2. Medical Industry:

In order to streamline healthcare operations and minimize the risk of contamination during epidemics, AGVs are being implemented in hospitals. These versatile robots are capable of transporting meals, laundry, waste, and even delivering medication to patients. They also excel at handling heavy loads. The demand for AGVs in hospitals surged during the Covid-19 crisis, with many healthcare facilities worldwide utilizing their services. In Italy, robots were employed to gather information on patient’s health status, while the Navy Firefighters Battalion in Marseille acquired an AGV equipped with a decontamination module.

However, the healthcare sector recognized the potential of AGVs long before the global pandemic. Since 2012, Nantes University Hospital has been utilizing collaborative robots (cobots) to deliver approximately fifty flexible endoscopes daily to intensive care units, endoscopy departments, and operating theatres. These robots autonomously navigate through corridors, utilizing elevators, and collaborating with human staff. They cover an impressive distance of around 1,400 km each year and transport over 25,000 endoscopes. The University Hospital considers this investment highly valuable, particularly due to the securely locked cupboards provided on these AGVs. It is crucial for the drive systems of these robots to be network-connected for remote maintenance purposes and have a level of IP protection, as they regularly come into contact with disinfectants.

3. Transport:


In the 1950s, the automotive industry witnessed the development of the first automated guided vehicles (AGVs). Today, after seventy years, AGVs continue to thrive in this historic sector. The automotive industry, with its diverse range of electric, hybrid, and thermal engine cars, faces the constant challenge of expanding options and adapting to evolving customer preferences. Flexibility has become a strategic imperative, surpassing the traditional assembly line model pioneered by Ford. To address this need for adaptability, car manufacturer Audi has replaced its assembly line with modular assembly stations where AGVs play a vital role.

At Audi’s Bavarian factory, vehicles are placed on AGVs, which transport them between assembly stations. The AGVs intelligently select the optimal route based on algorithms, all while the entire process is synchronized and monitored from a central control room. This shift to the modular assembly system is expected to yield a significant increase in productivity, exemplifying the wider trend in the automotive industry.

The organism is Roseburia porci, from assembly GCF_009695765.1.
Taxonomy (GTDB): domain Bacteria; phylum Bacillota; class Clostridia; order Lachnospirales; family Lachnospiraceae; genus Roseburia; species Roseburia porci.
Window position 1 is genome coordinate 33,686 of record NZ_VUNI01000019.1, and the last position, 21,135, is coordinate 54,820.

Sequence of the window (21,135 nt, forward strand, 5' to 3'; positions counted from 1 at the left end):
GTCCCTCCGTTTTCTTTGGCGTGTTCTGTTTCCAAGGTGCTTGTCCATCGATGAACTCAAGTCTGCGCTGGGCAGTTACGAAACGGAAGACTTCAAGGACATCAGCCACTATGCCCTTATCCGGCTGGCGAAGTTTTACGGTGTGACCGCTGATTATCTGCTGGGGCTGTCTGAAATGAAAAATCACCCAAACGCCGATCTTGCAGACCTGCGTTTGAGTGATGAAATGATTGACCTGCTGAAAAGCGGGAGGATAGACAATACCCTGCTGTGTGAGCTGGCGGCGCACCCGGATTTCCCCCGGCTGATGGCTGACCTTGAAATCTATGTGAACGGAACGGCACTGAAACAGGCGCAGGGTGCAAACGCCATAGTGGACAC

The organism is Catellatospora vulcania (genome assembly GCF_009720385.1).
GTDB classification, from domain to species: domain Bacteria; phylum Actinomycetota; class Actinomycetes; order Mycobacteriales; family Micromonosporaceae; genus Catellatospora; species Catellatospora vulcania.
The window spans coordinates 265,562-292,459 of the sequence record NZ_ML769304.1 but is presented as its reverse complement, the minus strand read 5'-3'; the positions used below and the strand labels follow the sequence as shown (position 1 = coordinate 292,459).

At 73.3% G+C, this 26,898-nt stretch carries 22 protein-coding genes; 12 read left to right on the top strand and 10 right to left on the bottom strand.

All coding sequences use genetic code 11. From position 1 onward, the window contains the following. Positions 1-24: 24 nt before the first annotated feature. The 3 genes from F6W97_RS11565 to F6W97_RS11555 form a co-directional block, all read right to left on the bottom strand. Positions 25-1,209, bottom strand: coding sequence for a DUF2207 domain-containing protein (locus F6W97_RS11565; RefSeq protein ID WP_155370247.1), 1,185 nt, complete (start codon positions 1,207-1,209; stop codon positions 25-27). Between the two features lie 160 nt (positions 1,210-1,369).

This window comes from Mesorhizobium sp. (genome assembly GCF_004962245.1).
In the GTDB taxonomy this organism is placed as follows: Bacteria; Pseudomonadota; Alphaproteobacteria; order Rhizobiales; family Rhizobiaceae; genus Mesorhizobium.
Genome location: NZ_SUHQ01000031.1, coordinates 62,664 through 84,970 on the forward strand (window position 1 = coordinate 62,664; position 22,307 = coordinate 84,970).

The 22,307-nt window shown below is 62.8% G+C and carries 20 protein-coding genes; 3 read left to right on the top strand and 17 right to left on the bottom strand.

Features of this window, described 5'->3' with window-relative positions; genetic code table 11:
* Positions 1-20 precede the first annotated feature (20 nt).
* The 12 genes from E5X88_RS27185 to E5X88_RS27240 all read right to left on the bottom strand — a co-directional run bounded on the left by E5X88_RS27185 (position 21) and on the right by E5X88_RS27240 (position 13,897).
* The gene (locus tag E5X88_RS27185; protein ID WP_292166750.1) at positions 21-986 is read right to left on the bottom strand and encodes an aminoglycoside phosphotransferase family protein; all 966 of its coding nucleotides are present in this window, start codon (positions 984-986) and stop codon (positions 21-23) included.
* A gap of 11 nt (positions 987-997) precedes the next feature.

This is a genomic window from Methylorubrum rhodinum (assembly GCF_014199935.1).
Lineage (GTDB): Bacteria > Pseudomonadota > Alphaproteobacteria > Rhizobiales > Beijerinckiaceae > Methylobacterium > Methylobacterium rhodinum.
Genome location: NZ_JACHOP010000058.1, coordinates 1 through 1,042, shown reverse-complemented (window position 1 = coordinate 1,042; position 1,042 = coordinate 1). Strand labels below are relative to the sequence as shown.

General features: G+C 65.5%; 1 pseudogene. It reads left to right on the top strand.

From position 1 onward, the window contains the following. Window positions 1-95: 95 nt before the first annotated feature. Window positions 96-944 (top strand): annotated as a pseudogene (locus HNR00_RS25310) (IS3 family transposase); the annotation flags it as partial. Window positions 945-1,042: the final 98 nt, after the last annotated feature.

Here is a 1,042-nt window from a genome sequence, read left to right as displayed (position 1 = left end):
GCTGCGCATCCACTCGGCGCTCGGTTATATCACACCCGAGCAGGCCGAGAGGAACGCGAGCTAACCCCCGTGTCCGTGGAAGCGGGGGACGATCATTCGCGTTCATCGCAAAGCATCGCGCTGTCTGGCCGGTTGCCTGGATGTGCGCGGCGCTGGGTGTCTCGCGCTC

Push robots, shelving pullers, and autonomous lifting carts equipped with advanced sensors, cameras, radars, and laser detectors are becoming commonplace in car manufacturing plants. These AGVs simplify the tasks of workers, improving efficiency and convenience. The PSA Peugeot-Citroën Group has also integrated AGVs into its LEAN production system, enabling them to load up in logistics zones and return to the assembly line, where operators assemble sub-units such as the engine build-up.

In recent years, the automotive industry and major marketplaces have witnessed the emergence of crawler AGVs. These agile AGVs slide underneath carts or rolling cabinets, securing them with a hook system and facilitating movement. Crawler AGVs are particularly effective in confined spaces, as their length can be optimized to manoeuvre in tight areas while accommodating the dimensions of the carts. This development addresses the industry’s goal of significant time and space savings.


Aeronautical companies, like the automotive industry, have embraced automation and AGVs to modernize their industrial systems, enhance competitiveness, and overcome production challenges. Airbus, for instance, has implemented a highly-automated digital assembly line for the fuselage structures of its A320, A321, and A321R aircraft. AGVs play a vital role in transporting heavy loads such as fuselage parts, while also supporting innovative projects in this high-value sector.

To accelerate processes and minimize ergonomic issues faced by technicians during aircraft engine assembly, Vinci Energies’ industrial integration network, Actemium, has developed an automated inspection solution. This robot, mounted on an AGV, compares the digital reference model with the completed assembly, ensuring accuracy and efficiency.

For maintenance purposes, robots play a crucial role in identifying the precise cause of breakdowns or malfunctions. Thalès DMS France utilizes an AGV that autonomously moves beneath an aircraft, emitting electromagnetic waves. With this AGV, mechanics can assess cabin parameters and analyze sensor damage, enabling them to schedule maintenance operations effectively.

In terms of design, the BA Systems Group has introduced Asimov, a collaborative robot (cobot) capable of performing assembly operations within aircraft structures. Specifically designed for the assembly of the Airbus A380, this AGV positions itself accurately to imprint the form and reference of the part that operators will assemble.

Contact us for more information and how we can help you implement this in your project.